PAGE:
On a personal note: I once experienced a memorable elevator ride at Carnegie Hall, riding in the same car with Tracy Sterne and Issac Stern. (no relation.) Ms. Sterne took the opportunity to bring up the apocryphal review of Mr. Stern's violin playing, headlined "No tone left un-Sterned." There is a wonderful reminiscence by Ms. Sterne of the recording sessions for Ancient Voices, found in the C. F. Peters volume about Crumb, issued in 1986. The all-night session for Ancient Voices took place not in a studio, but in the unheated, freezing cold ballroom of a New York hotel. Incredible that one of the greatest recordings I know was made under such circumstances.

Thanks again for your stimulating writing.
James Primosch

Trivia, did you know the potato chip was invented by a different George Crum, who was an African/Native American? But back to the music, another classic Nonesuch recording here.
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Pliable said…
Email received:Thank you so much for using my notes about George and Ancient Voices. Always happy to see George and his music brought to people's attention.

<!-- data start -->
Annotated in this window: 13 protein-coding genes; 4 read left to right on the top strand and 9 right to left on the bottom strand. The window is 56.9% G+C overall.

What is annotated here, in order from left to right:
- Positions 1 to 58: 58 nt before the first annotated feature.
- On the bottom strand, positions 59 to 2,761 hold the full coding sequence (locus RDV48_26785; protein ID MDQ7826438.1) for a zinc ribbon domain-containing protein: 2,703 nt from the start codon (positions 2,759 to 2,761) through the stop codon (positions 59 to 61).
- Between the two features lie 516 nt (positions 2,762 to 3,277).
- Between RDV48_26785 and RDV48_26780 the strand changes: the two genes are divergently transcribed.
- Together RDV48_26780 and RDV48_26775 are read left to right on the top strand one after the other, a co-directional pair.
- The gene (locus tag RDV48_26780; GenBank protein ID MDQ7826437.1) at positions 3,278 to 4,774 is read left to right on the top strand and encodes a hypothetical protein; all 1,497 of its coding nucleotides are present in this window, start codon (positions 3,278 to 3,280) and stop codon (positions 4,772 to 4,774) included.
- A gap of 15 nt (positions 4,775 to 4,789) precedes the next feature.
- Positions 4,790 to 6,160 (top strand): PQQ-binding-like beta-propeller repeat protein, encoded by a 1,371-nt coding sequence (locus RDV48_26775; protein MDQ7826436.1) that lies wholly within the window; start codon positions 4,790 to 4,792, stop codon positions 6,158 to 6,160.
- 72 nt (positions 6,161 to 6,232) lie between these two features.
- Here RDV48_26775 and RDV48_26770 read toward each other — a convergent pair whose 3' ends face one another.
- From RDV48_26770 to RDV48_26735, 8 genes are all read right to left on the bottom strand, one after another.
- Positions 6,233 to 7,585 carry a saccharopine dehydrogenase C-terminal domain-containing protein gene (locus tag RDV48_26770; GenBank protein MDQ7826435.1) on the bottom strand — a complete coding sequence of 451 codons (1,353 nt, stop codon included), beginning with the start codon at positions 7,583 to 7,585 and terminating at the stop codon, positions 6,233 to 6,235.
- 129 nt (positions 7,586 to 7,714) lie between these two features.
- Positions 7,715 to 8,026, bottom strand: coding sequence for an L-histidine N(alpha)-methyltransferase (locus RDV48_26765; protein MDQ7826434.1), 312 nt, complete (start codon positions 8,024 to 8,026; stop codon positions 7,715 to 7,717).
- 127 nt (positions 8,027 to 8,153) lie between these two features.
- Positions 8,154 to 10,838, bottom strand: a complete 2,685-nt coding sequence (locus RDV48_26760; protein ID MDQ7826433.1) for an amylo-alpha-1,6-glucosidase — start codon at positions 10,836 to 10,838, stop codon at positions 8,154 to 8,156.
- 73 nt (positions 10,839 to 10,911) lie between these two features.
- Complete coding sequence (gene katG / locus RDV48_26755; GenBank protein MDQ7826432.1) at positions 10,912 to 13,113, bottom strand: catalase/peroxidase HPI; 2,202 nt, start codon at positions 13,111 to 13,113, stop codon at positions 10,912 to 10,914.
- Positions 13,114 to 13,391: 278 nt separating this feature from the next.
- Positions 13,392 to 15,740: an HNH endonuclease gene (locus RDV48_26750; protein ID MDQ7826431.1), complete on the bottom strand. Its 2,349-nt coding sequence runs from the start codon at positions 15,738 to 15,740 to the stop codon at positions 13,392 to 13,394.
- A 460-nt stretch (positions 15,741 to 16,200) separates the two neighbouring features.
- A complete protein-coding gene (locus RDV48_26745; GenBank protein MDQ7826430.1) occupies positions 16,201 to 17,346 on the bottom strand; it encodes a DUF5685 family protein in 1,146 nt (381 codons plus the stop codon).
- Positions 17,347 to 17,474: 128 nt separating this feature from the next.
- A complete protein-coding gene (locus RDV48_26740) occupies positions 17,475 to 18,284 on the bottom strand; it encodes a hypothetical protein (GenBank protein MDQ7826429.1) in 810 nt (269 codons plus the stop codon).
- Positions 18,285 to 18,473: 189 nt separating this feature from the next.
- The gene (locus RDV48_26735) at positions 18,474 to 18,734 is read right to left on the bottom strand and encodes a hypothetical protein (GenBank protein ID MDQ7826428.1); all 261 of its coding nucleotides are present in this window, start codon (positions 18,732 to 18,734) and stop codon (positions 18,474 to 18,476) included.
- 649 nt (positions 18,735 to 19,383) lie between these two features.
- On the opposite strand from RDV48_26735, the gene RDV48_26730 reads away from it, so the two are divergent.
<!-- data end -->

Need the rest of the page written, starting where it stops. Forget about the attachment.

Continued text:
Besides the Nonesuch recording of Ancient Voices, I think your readers would be interested in exploring the remarkable "complete George Crumb edition" - a series of recordings of George's music released by Bridge Records. George continues to write, so in that sense the edition is not yet complete! But these fine recordings are a highlight in Bridge's wide-ranging catalog.

With your interest in imaginative programming, you would have enjoyed a performance of George's Black Angels I witnessed at the Trondheim (Norway) Chamber Music Festival a couple of years ago. The piece was performed at midnight in the Trondheim cathedral - juxtaposed with a performance of the plainchant Requiem Mass - the chant Dies Irae being quoted in George's piece. The venue - the hour of the day - the carefully planned lighting - and the excellent performances - all made for a most memorable experience.

with best wishes,

James Primosch

George Crumb's Black Angels performed by the Kronos Quartet is also on a Nonesuch CD -

Anonymous said…
Thanks for this. I just returned from the basement, where I got my Nonesuch LP out. Haven't listened to it for a while.